Mouse experiments were approved by the Institutional Animal Care and Use Committee of the Yonsei Laboratory Animal Center (#2018-0242). Eighteen BALB/c nude mice, purchased from Orient Bio (Seongnam, Korea) were used; Vehicle group (n=4), Trametinib group (n=5), BC-LI-0186 group (n=4), and Combination group (n=5). H460 cells (1.0× 107) were injected subcutaneously into the flank of BALB/c nude mice at around 9 weeks of age. These mice were randomly assigned to four groups after stratification of the tumor volume (TV). Mice groups received the following treatment: vehicle (10% dimethylacetamide and 10% Tween 80 in PBS), BC-LI-0186 (20 mg/kg bid, 5 days/week, i.p.), trametinib (1 mg/kg, 5 days/week, oral), or a combination of both drugs for 2 weeks. The TV was calculated using the formula: V=1/2×(length×width2) [13,14].

7. Statistical analysis

Independent sample t tests were used for univariate analysis of continuous variables. Differences in TV and body weight among mouse groups were analyzed using the Mann-Whitney U test. SPSS ver. 26 (IBM Corp., Armonk, NY) and R (ver. 4.1.0, https://www.r-project.org/) software were used for statistical analyses, which were two-tailed. p < 0.05 were interpreted as indicating statistical significance.


1. Positive correlation between LARS1 expression and mTORC1 activity

First, the relationship between the expression of LARS1 and pS6, a surrogate for mTORC1 activity, was evaluated using stable NSCLC cell line lysates. LARS1 activates the mTORC1 pathway by sensing leucine. In NSCLC cell lines maintained in growth media supplemented with 5% fetal bovine serum (FBS), the expression levels of LARS1 and pS6 were significantly positively correlated (p=0.004).
LARS1 expression also correlated positively with MEK phosphorylation (pMEK; p=0.013), but not with extracellular signal-regulated kinase (pERK) or AKT (pAKT) phosphorylation (Fig. 1A and B). H460 and A549 cells were treated with leucine in FBS (−) and leucine (−) media. Leucine treatment induced dose-dependent phosphorylation of S6 but did not affect MEK, ERK, or AKT phosphorylation. This suggests that mTORC1 activation by LARS1 is independent of the AKT or MAPK pathways (Fig. 1C). When BC-LI-0186, which selectively blocks LARS1 and RagD interaction by competing with RagD for LARS1 VC-domain binding, was used to treat lung cancer cells in FBS (−) media, decay of S6 phosphorylation was observed after 3 hours (Fig. 1D). Additionally, we evaluated the dose-dependent mTORC1 inhibition by BC-LI-0186 under the presence of growth factors. At a low dose of 1 μm or less, pAkt, pGSK3B, pp70S6K, p4EBP1, and pS6 expressions were elevated, and at a high dose of 10 μm or more, the expressions were decreased (Fig. 1E).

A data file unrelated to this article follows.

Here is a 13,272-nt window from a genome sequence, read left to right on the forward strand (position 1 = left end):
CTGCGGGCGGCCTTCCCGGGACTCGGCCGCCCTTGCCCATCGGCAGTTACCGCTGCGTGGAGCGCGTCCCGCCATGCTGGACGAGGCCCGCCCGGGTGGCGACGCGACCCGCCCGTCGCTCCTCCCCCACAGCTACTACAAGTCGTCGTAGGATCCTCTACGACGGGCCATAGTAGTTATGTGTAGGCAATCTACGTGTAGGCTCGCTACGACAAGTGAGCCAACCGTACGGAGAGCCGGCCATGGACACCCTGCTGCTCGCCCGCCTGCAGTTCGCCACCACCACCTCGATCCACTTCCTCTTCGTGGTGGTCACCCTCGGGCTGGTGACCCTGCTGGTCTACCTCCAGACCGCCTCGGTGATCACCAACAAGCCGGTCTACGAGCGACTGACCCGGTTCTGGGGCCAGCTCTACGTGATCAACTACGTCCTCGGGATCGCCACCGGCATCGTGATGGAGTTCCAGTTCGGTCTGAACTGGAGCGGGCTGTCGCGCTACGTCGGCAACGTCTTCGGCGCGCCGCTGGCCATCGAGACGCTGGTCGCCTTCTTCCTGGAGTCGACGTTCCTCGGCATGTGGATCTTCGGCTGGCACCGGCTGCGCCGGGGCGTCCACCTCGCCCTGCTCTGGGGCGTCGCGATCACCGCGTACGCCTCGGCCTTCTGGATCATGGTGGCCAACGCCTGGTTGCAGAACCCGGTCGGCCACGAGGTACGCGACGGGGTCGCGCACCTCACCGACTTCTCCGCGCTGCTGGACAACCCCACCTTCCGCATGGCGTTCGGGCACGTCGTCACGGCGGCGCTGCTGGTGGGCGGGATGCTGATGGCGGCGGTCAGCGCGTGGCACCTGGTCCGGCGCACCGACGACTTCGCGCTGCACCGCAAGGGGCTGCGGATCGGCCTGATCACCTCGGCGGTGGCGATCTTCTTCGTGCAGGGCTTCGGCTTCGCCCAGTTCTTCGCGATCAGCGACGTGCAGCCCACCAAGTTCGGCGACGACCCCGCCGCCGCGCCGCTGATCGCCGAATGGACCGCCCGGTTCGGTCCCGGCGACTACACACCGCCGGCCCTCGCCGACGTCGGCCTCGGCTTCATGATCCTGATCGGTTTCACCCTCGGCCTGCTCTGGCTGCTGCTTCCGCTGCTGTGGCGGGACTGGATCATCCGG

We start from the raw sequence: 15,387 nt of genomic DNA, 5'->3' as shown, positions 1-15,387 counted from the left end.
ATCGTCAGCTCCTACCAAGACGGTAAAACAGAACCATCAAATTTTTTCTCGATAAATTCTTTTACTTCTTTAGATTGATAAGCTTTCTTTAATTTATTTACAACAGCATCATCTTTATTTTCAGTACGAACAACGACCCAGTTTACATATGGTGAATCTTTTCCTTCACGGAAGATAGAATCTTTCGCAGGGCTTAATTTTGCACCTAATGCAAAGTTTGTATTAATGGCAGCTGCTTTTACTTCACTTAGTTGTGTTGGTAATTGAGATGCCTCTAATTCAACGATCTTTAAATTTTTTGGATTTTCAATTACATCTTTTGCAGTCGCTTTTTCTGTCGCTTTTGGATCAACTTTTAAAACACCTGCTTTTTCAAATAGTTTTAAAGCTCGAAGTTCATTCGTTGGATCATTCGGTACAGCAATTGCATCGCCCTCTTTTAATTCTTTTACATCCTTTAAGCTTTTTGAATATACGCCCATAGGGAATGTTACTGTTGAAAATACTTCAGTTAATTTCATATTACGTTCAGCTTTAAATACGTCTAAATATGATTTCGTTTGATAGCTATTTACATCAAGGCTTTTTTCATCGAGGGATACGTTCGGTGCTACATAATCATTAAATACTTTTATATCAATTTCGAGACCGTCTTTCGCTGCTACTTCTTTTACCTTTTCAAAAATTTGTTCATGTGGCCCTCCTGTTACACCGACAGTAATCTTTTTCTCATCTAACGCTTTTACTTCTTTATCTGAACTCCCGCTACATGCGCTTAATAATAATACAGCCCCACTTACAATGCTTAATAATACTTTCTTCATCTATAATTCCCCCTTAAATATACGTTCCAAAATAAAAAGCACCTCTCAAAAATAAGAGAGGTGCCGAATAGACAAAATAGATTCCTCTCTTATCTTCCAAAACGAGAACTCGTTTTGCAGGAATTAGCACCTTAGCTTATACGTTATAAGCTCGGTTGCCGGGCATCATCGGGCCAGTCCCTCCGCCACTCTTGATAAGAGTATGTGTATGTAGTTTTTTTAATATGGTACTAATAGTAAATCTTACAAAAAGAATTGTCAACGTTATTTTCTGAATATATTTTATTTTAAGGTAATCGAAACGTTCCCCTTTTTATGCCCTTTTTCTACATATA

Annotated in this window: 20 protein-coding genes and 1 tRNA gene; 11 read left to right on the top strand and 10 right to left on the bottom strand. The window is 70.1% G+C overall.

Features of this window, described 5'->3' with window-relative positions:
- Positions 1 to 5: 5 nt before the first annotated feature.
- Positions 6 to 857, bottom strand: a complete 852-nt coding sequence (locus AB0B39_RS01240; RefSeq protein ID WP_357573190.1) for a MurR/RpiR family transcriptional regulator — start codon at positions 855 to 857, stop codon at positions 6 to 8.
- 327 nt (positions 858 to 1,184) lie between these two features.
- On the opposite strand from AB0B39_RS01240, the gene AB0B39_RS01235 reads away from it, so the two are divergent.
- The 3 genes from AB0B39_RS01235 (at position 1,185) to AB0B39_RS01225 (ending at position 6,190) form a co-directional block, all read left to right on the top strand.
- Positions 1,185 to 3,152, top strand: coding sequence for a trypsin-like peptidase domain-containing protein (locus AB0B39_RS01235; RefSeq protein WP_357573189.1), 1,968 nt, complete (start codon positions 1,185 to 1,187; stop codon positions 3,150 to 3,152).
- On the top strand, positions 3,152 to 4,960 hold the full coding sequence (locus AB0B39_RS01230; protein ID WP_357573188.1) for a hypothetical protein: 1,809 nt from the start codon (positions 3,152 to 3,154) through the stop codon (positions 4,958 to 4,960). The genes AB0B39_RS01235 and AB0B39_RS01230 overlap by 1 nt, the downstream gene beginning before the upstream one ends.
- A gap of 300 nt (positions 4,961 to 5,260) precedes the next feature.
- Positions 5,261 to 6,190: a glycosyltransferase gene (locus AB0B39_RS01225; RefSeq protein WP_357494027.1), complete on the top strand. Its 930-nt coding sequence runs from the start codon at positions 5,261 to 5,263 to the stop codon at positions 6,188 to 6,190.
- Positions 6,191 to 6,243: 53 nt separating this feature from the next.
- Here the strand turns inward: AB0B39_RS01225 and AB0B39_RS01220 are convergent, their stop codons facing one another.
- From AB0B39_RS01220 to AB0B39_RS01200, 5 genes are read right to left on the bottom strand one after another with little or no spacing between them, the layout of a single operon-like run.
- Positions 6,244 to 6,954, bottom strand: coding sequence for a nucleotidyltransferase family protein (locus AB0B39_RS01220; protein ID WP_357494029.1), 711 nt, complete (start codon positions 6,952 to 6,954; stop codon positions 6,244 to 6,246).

Fig. 1D and E show relatively long time and a high dose of 10 μm or more are required for BC-LI-0186 to exhibit an effect on cancer cells. These results demonstrate that BC-LI-0186 alone cannot effectively inhibit cancer cells.

2. BC-LI-0186 paradoxically activates mTORC1 signaling and induces MEK/ERK phosphorylation in the presence of growth factors

To find the causes of paradoxical phenomenon, the effect of BC-LI-0186, was evaluated in the presence of growth factors, to mimic the in vivo environment better. S6 phosphorylation paradoxically increased with BC-LI-0186 treatment of lung cancer cells cultured in growth media containing 5% FBS. Additionally, MEK and ERK phosphorylation increased with increasing BC-LI-0186 (Fig. 2A). This suggested that activation of the reciprocal MAPK pathway reduces the therapeutic efficacy of BC-LI-0186 in cancer.
The cytotoxic effects of BC-LI-0186 were measured by flow cytometry using annexin V and PI staining. BC-LI-0186 strongly induced H460 apoptosis, whereas A549 cells were BC-LI-0186 resistant (Fig. 2B). To verify that activation of the MAPK pathway confers resistance to BC-LI-0186, DEG analysis was performed in A549 and H460 cells. Overall, 9,197 significant DEGs were identified: 4,001 upregulated and 5,196 downregulated genes (Fig. 2C and D). The upregulated genes in the relatively BC-LI-0186-resistant A549 cells, as compared to H460 cells, were enriched for the following Kyoto Encyclopaedia of Genes and Genomes pathways, in this order: adherens junction organization, cell-cell junction assembly/organization, and MAPK activation. Genes activating the MAPK pathway, such as EGF, FGF14, NTRK1, and RAPGEF2, were among the top DEGs (S2 Table). These activated genes and pathways suggested association of MAPK signaling and BC-LI-0186 resistance, and that targeting MAPK may support cancer treatment.